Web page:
recent projects‎ > ‎


Executive summary:

We collaborate with the VetSuisse faculty of the University of Bern since 2015. The collaboration has been supported by two grants from the Federal Food Safety and Veterinary Office (FSVO). The overall goal is the application of text mining technologies to pathology reports in order to detect monitoring signals that can be useful from an epidemiological perspective.

Project 1: 2015-2016
Funding: 213'408 CHF (total). Funding for our group: 88'000 CHF.
Principal investigator: Dr. Flavie Vial

Collaborators: Dr. Fabio Rinaldi,
Dr. John Berezowski

Project 2: 2017-2019
Funding: 269‘328 CHF (total). Funding for our group: 155'111 CHF.
Principal investigators: Dr. Corinne Gurtner

Collaborators: Dr. Fabio Rinaldi,
Dr. John Berezowski

The figures that follow illustrate schematically our approach.

1. Identify in the reports domain specific terms and organize them using lexical principles

2. Connect the identified terms to a reference domain ontology (UMLS)

3. Classify the reports (on the basis of the terminology primarily) into syndromic categories
4. Use the information from the reports to identify spatial and temporal patterns

Short Description Project 1 (2015-2016)

As recognized in the Swiss Animal Health Strategy 2010+, methods for early detection, based on the increasing abundance of data on animal health stored in national databases, can contribute to valuable and highly efficient surveillance activities. Post-mortem data, available from pathology services, are often under-exploited although they provide valuable information on the causes of death and additional health indicators for various animal species. In addition to their value for veterinarians and farmers (with regard to treatment and prevention options for the affected herd), systematic evaluation of post-mortem data could be of great value for nation-wide and international animal health and zoonotic disease early warning systems.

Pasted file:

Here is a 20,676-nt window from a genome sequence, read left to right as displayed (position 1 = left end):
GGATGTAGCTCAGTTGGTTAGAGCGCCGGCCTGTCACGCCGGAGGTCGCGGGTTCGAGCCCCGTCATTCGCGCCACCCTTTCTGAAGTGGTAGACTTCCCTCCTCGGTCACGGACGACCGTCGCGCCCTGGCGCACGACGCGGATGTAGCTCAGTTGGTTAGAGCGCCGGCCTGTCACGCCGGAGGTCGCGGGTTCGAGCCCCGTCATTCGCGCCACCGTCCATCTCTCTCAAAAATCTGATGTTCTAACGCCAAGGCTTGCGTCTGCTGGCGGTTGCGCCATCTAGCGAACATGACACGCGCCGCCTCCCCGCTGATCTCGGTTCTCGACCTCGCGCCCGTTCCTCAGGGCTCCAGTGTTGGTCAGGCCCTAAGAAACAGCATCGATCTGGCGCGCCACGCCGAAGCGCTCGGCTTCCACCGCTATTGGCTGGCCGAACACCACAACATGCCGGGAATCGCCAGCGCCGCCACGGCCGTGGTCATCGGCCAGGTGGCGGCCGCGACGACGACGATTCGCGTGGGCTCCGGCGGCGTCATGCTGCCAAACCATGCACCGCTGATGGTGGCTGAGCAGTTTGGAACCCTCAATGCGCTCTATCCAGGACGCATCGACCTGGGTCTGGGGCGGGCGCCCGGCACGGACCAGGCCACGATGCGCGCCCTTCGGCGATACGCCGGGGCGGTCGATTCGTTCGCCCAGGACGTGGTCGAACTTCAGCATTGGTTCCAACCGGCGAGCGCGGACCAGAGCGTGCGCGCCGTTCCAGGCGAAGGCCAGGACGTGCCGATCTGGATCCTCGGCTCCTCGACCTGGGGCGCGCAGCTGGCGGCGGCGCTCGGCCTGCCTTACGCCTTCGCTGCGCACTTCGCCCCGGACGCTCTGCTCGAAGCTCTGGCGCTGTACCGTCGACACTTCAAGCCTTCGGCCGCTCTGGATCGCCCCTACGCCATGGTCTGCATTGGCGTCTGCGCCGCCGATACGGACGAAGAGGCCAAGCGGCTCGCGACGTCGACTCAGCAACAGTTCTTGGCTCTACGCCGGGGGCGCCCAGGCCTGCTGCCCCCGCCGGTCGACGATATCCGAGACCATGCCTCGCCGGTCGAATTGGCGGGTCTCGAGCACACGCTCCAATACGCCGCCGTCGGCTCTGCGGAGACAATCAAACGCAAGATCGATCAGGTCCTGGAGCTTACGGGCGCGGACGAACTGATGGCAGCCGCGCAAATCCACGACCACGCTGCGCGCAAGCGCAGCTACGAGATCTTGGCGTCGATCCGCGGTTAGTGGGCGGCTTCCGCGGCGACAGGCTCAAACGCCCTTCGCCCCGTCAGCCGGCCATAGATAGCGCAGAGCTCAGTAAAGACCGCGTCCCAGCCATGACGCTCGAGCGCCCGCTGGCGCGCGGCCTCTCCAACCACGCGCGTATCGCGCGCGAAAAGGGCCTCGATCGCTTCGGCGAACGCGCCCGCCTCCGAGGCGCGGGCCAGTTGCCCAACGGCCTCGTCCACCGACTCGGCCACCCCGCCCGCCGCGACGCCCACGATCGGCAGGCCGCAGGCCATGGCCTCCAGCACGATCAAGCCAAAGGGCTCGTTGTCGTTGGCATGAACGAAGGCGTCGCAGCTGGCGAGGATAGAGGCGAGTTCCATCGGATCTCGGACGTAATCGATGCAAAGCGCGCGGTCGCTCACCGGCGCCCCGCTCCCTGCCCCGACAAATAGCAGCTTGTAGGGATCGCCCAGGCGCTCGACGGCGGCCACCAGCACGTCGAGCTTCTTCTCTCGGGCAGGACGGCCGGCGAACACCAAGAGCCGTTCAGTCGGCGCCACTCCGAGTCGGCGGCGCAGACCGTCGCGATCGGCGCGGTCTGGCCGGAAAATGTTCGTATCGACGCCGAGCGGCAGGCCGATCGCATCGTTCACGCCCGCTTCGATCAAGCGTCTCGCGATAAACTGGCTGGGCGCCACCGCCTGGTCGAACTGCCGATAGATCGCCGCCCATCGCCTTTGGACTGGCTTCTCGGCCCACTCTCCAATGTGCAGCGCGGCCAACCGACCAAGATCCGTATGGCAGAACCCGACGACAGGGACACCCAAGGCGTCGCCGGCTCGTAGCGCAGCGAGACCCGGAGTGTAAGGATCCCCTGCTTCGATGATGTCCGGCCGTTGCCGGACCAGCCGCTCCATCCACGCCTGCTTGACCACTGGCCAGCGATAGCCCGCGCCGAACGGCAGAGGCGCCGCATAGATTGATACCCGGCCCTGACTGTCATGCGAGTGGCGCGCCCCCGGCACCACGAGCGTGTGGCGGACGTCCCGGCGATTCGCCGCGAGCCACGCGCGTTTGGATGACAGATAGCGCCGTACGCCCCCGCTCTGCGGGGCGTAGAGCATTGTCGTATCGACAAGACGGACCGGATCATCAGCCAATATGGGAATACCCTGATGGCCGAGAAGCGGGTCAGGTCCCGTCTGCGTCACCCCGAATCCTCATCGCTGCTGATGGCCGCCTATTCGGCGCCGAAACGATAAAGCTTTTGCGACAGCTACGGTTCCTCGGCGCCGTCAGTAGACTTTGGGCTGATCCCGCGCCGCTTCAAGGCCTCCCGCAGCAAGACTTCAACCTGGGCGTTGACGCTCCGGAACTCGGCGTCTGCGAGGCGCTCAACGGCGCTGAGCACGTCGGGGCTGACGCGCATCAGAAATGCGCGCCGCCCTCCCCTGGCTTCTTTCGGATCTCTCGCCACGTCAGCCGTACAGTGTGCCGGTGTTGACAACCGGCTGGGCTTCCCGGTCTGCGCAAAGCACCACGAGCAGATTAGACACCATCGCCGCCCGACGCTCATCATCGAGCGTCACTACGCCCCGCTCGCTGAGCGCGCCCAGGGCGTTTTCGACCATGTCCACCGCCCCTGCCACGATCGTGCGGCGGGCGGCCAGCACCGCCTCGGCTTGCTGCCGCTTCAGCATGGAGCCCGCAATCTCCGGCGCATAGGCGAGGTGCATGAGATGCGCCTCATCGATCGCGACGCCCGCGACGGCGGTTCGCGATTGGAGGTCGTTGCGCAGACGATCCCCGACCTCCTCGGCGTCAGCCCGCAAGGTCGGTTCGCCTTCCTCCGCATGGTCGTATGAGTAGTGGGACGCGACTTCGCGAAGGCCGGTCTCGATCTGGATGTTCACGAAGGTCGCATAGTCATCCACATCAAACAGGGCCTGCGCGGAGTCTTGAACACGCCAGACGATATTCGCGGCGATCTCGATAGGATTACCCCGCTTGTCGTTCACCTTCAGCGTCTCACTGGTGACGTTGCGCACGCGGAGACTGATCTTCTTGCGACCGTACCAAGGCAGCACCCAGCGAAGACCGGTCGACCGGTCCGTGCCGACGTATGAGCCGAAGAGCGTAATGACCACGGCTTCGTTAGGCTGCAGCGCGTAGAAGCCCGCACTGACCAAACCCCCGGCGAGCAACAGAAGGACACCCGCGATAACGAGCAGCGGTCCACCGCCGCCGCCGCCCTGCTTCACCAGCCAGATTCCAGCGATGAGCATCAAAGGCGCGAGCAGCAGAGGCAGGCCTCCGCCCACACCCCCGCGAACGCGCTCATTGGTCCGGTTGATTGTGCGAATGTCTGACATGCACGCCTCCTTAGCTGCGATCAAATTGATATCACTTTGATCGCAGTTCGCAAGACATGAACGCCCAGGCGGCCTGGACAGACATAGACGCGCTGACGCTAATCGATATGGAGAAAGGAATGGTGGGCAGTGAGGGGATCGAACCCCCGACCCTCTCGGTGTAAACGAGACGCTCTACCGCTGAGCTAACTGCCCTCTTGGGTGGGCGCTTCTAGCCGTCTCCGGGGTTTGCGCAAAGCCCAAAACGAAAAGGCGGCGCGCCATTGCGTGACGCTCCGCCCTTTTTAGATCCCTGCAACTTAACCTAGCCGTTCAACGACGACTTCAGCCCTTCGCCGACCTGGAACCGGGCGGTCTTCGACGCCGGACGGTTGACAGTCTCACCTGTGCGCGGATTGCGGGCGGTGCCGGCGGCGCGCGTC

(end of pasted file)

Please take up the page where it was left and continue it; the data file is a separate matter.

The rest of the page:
The academic pathology institutes of the Vetsuisse Faculty currently provide most of the veterinary pathology service offered to the food production sector in Switzerland. The overall goal of this project is to make post-mortem data, recorded at a veterinary pathology institute readily available for epidemiological surveillance and the early detection of emerging animal diseases. In particular, this project will focus on the development and evaluation of an automated text-mining and syndrome-classifying tool to 1) extract relevant information from pathology reports (written in free text) with minimal expert intervention; 2) classify pathology findings into syndromic groups to enhance the efficiency of health event detection.


Lenz Furrer, Susanne Küker, John Berezowski, Horst Posthaus, Flavie Vial, Fabio Rinaldi. Constructing a Syndromic Terminology Resource for Veterinary Text Mining. In: Proceedings of the 11th International Conference on Terminology and Artificial Intelligence, Granada, 4 November 2015 - 6 November 2015, 61-70.

Short Description Project 2 (2017-2019)

Early detection of animal disease epidemics is critical for animal and public health. To be effective, early detection surveillance should monitor data from many sources. Apart from clinical data, veterinary pathology records are an important source, but information is often in text documents and unsuitable for analyses. In a previous project funded by the FSVO a text mining tool was successfully developed to extract data from post-mortem reports from the University of Bern for surveillance. Clinical data from health services for livestock and breeder organizations are an additional source of data to be used. Due to the differences in nomenclature, these data sources cannot be combined. The purpose of this project is to: 1) Expand the text mining tool to analyze and combine both pathology and clinical data, 2) Develop tools to extract information from both sources and use spatial-temporal event detection algorithms to identify spatial clusters 3) develop an interface which enriches pathological reports with terminological information.